Supplies Needed; Brown and white paper, orange paper, wiggly eyes, pencil, scissors, and glue
trace and cut out two white and two brown hand prints. Cut out a large brown oval (for the body), and cut out a small orange triangle for the beak. Glue the brown hand prints to the side of the brown oval, then glue the white hand prints to the top and bottom. Finally glue on the beak and eyes, then allow to dry.
What is a Printable?
When searching for craft ideas, we often come across "printable" links. Printables are craft templates, created by other people, that are used to simplify your own projects. A printable can be free, or at a cost. They can be used for their intended purpose, or at your own creative leisure. Below are some examples of how we have used a free Fourth of July Printable link with a creative flair.
Click HERE to see the printable page we used.
Here are some craft Ideas using this printable
We used the printable to make spinning pinwheels, by using a push pin and a pencil, we also made stationary pinwheels and glued them onto a dried vine wreath to decorate our door. We also used the squares provided to create a banner, by cutting them out and gluing them to a piece of red ribbon.
We traced the child's hand (with fingers closed). Then offered the children red, blue, green, and black paint. We assisted them in painting their hand prints as thought they were flags. Once the paint had dried, we added a little glitter glue on the blue section to create stars.
We used glue and glitter to create a simple fireworks painting. We then assisted the children in writing "Happy 4th of July" on the top of their paper.
This is a great activity for toddlers. We used painters tape to section off a piece of white paper. We then supplied the children with red and blue paint. Once the paint was dry, we assisted them in peeling off the painters tape and affixing yellow stars to the blue section of their flag.
Supplies Needed; Blue, white, and red construction paper, glitter, glue, and scissors.
Give children red and white strips of paper, and a blue square. Ask them to glue the pieces into a flag shape, then assist them in decorating the flag with glitter.
We made a wind sock using strips of red, white and blue paper, white paper, red yarn and star shaped stickers. We placed the stars on one side, and glued the strips of paper on the opposite side of the paper, then glued the seam together to create a cylinder. We then used some yearn and a hole punch to hang the wind sock.
Backyard barbecues. Boisterous parades. Bright, colorful firework displays. The Fourth of July, also known as Independence Day, is anything but your average holiday.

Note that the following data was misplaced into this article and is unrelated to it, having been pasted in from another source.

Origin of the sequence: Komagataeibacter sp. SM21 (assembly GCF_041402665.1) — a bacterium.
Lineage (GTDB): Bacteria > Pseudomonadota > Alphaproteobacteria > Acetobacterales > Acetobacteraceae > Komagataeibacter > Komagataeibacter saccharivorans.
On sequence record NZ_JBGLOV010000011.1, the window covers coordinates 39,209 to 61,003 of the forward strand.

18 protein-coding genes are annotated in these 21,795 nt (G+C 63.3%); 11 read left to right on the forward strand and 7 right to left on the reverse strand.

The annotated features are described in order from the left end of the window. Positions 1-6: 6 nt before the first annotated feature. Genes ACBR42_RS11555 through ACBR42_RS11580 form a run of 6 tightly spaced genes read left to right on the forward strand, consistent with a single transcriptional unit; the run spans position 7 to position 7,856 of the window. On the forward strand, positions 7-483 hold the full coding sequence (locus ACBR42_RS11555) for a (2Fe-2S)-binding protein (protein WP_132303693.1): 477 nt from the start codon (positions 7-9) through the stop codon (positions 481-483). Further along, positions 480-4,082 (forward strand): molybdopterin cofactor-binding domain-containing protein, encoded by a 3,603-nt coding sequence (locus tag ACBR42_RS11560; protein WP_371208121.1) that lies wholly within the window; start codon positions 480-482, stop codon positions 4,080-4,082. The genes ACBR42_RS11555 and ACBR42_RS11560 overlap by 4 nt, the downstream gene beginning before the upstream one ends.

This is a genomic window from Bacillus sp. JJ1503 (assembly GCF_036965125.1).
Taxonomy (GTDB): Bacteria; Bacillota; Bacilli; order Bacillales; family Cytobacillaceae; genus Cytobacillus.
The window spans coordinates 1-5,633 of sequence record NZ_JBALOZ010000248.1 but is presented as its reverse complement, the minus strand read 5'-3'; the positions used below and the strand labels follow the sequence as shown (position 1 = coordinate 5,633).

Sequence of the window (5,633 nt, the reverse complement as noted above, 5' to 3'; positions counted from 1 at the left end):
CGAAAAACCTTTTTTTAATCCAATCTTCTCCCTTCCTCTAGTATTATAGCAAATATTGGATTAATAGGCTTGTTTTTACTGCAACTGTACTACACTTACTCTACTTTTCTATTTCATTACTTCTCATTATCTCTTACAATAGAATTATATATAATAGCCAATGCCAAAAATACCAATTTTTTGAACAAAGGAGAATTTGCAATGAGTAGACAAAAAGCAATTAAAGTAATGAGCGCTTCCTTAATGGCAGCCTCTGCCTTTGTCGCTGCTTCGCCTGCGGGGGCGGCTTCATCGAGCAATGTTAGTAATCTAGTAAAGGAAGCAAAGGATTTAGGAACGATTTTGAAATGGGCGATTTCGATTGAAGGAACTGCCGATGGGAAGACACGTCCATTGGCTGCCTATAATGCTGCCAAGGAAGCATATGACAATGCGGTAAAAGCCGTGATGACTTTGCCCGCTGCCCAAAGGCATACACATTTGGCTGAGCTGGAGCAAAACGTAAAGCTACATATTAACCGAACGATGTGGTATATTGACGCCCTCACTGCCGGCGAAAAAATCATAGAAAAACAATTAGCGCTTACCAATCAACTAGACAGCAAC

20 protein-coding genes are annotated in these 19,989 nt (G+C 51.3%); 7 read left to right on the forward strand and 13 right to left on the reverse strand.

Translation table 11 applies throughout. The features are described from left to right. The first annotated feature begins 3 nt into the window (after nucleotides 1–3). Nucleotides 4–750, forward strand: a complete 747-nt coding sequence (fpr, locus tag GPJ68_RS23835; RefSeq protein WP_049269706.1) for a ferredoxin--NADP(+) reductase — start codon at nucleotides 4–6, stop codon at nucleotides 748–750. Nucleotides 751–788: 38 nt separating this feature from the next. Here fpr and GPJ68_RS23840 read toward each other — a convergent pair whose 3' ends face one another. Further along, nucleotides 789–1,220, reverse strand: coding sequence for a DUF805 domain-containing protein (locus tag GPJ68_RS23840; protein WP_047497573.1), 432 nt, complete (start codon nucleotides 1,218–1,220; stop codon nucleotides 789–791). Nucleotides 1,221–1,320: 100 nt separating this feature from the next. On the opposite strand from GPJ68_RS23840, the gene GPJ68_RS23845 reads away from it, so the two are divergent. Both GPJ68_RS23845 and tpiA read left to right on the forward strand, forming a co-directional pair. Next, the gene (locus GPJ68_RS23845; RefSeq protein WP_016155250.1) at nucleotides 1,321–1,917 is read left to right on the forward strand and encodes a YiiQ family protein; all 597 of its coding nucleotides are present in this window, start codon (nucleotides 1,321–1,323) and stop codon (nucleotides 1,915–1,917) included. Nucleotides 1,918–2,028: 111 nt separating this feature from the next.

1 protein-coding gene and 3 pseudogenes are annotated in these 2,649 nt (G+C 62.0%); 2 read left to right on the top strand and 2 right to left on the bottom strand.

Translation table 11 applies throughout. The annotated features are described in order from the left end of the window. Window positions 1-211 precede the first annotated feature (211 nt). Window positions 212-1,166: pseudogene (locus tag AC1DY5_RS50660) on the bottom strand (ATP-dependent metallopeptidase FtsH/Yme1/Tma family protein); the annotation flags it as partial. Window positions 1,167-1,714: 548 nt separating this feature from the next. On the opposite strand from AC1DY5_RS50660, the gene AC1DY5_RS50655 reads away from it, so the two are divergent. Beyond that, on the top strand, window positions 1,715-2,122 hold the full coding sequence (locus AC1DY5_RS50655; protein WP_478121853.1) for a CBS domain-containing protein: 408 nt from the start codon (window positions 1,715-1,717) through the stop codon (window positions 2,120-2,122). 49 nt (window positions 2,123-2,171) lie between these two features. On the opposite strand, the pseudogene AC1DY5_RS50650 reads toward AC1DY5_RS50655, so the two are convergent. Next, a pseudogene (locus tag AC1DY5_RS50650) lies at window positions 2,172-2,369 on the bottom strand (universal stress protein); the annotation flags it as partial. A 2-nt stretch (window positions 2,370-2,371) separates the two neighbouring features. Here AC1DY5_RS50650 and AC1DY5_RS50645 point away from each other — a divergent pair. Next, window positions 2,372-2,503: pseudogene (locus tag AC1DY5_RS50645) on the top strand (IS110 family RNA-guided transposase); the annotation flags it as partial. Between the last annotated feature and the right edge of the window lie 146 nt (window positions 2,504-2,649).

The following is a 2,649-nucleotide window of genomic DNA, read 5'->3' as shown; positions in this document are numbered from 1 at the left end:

By Lara Sokolowski
A Historic Event
One of the most celebrated events in the United States, the Fourth marks the day that the Continental Congress adopted the Declaration of Independence, on July 4, 1776, in Philadelphia, Pennsylvania. The written statement declared that the 13 North American colonies intended to separate from Britain. Penned by a committee headed by Thomas Jefferson, it signaled a break in colonial ties with Britain. Although representatives did not sign the declaration until August 1776, the Fourth of July stands as the official day to celebrate our nation's independence.
Until the declaration was signed, America was a part of the British Empire. But as the colonies grew, Americans felt that the British government was treating them unfairly. They felt that they were paying too much in taxes to Britain and thought the colonies should have a say in how things were governed.
By June 1776, Americans were tired of trying to work out an agreement with Britain. They were also tired of being told what to do, so they decided to write the Declaration of Independence.
The First Celebration
On July 8, 1776, the first celebration took place in Philadelphia. On that day, the declaration was read aloud, city bells rang, and bands played. That summer, many towns marked the historic event with a mock funeral for the King of England. This symbolized the death of the monarchy and ushered in the days of liberty. Hundreds of years later, the national holiday remains important, as a day to pay tribute to the United States of America—its laws, heritage, history, and people.
A Patriotic Tradition
Many communities hold colorful parades complete with marching bands and patriotic speeches. Citizens hang American flags from their homes, and buildings are decorated in red, white, and blue. At night, booming firework displays, usually ending with a spectacular finale, can be seen at various parks and fairgrounds. Two of the biggest firework shows take place in Washington, D.C., on the National Mall, and in New York City, on the East River.
Want to show your U.S. pride this Fourth of July? It's easy! First, put on your favorite red, white, and blue clothes. Next, ask your mom or dad to hang the flag outside your apartment or house, or line the driveway with mini flags. Then, find a holiday parade or festival in your neighborhood. And don't forget to map out a good spot in the park (or even in front of the TV) to watch those dazzling fireworks!
Did You Know?
• Independence Day was not declared a legal holiday until 1870. But that didn't stop people from celebrating!
• Work on the Erie Canal in 1817, the laying of the cornerstone of the Washington Monument in 1848, and the laying of the cornerstone of the Freedom Tower all began on the Fourth of July.
• The city of Boston, Massachusetts, first commemorated Independence Day on March 5, 1783, the day of the Boston Massacre.
• Fireworks were made in China as early as the 12th Century! The Chinese originally used them for war rockets and explosives.
• There were 13 original colonies. Can you name them all?